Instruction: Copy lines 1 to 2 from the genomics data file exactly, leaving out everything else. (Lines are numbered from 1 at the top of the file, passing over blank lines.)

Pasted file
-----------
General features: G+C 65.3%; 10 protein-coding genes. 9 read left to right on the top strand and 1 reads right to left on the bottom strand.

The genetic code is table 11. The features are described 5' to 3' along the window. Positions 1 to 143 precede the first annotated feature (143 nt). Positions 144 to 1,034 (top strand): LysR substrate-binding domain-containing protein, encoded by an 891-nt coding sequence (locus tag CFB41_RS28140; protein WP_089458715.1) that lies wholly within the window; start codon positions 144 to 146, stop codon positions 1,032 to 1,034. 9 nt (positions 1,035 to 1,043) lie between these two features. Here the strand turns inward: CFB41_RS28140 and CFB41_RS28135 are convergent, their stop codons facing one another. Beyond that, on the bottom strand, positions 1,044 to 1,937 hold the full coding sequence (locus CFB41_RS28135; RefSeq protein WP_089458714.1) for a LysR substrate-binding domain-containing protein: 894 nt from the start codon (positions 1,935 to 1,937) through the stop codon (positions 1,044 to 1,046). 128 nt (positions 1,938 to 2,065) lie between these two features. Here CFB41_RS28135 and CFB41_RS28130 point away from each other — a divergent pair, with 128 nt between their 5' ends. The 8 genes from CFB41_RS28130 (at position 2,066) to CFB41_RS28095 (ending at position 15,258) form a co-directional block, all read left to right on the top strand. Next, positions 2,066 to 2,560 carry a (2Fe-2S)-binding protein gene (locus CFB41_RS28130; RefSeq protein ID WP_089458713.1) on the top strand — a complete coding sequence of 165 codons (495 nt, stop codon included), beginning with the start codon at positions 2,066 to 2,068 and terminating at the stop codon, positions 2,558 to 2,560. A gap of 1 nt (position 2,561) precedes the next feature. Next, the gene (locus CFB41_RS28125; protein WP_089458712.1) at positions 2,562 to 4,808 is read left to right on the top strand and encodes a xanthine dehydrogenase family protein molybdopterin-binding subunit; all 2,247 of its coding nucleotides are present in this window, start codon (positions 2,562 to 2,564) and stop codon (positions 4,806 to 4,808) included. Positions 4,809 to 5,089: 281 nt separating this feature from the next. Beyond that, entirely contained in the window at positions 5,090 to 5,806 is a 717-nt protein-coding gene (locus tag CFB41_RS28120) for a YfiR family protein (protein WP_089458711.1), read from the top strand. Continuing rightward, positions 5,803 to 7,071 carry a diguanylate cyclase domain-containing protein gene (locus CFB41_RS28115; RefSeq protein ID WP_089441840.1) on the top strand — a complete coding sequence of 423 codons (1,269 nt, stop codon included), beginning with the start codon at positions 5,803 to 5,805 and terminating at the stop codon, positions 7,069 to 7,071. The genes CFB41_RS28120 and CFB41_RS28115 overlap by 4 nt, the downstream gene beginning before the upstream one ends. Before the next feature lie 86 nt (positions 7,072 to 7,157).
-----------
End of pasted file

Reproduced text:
General features: G+C 65.3%; 10 protein-coding genes. 9 read left to right on the top strand and 1 reads right to left on the bottom strand.

The genetic code is table 11. The features are described 5' to 3' along the window. Positions 1 to 143 precede the first annotated feature (143 nt). Positions 144 to 1,034 (top strand): LysR substrate-binding domain-containing protein, encoded by an 891-nt coding sequence (locus tag CFB41_RS28140; protein WP_089458715.1) that lies wholly within the window; start codon positions 144 to 146, stop codon positions 1,032 to 1,034. 9 nt (positions 1,035 to 1,043) lie between these two features. Here the strand turns inward: CFB41_RS28140 and CFB41_RS28135 are convergent, their stop codons facing one another. Beyond that, on the bottom strand, positions 1,044 to 1,937 hold the full coding sequence (locus CFB41_RS28135; RefSeq protein WP_089458714.1) for a LysR substrate-binding domain-containing protein: 894 nt from the start codon (positions 1,935 to 1,937) through the stop codon (positions 1,044 to 1,046). 128 nt (positions 1,938 to 2,065) lie between these two features. Here CFB41_RS28135 and CFB41_RS28130 point away from each other — a divergent pair, with 128 nt between their 5' ends. The 8 genes from CFB41_RS28130 (at position 2,066) to CFB41_RS28095 (ending at position 15,258) form a co-directional block, all read left to right on the top strand. Next, positions 2,066 to 2,560 carry a (2Fe-2S)-binding protein gene (locus CFB41_RS28130; RefSeq protein ID WP_089458713.1) on the top strand — a complete coding sequence of 165 codons (495 nt, stop codon included), beginning with the start codon at positions 2,066 to 2,068 and terminating at the stop codon, positions 2,558 to 2,560. A gap of 1 nt (position 2,561) precedes the next feature. Next, the gene (locus CFB41_RS28125; protein WP_089458712.1) at positions 2,562 to 4,808 is read left to right on the top strand and encodes a xanthine dehydrogenase family protein molybdopterin-binding subunit; all 2,247 of its coding nucleotides are present in this window, start codon (positions 2,562 to 2,564) and stop codon (positions 4,806 to 4,808) included. Positions 4,809 to 5,089: 281 nt separating this feature from the next. Beyond that, entirely contained in the window at positions 5,090 to 5,806 is a 717-nt protein-coding gene (locus tag CFB41_RS28120) for a YfiR family protein (protein WP_089458711.1), read from the top strand. Continuing rightward, positions 5,803 to 7,071 carry a diguanylate cyclase domain-containing protein gene (locus CFB41_RS28115; RefSeq protein ID WP_089441840.1) on the top strand — a complete coding sequence of 423 codons (1,269 nt, stop codon included), beginning with the start codon at positions 5,803 to 5,805 and terminating at the stop codon, positions 7,069 to 7,071. The genes CFB41_RS28120 and CFB41_RS28115 overlap by 4 nt, the downstream gene beginning before the upstream one ends. Before the next feature lie 86 nt (positions 7,072 to 7,157).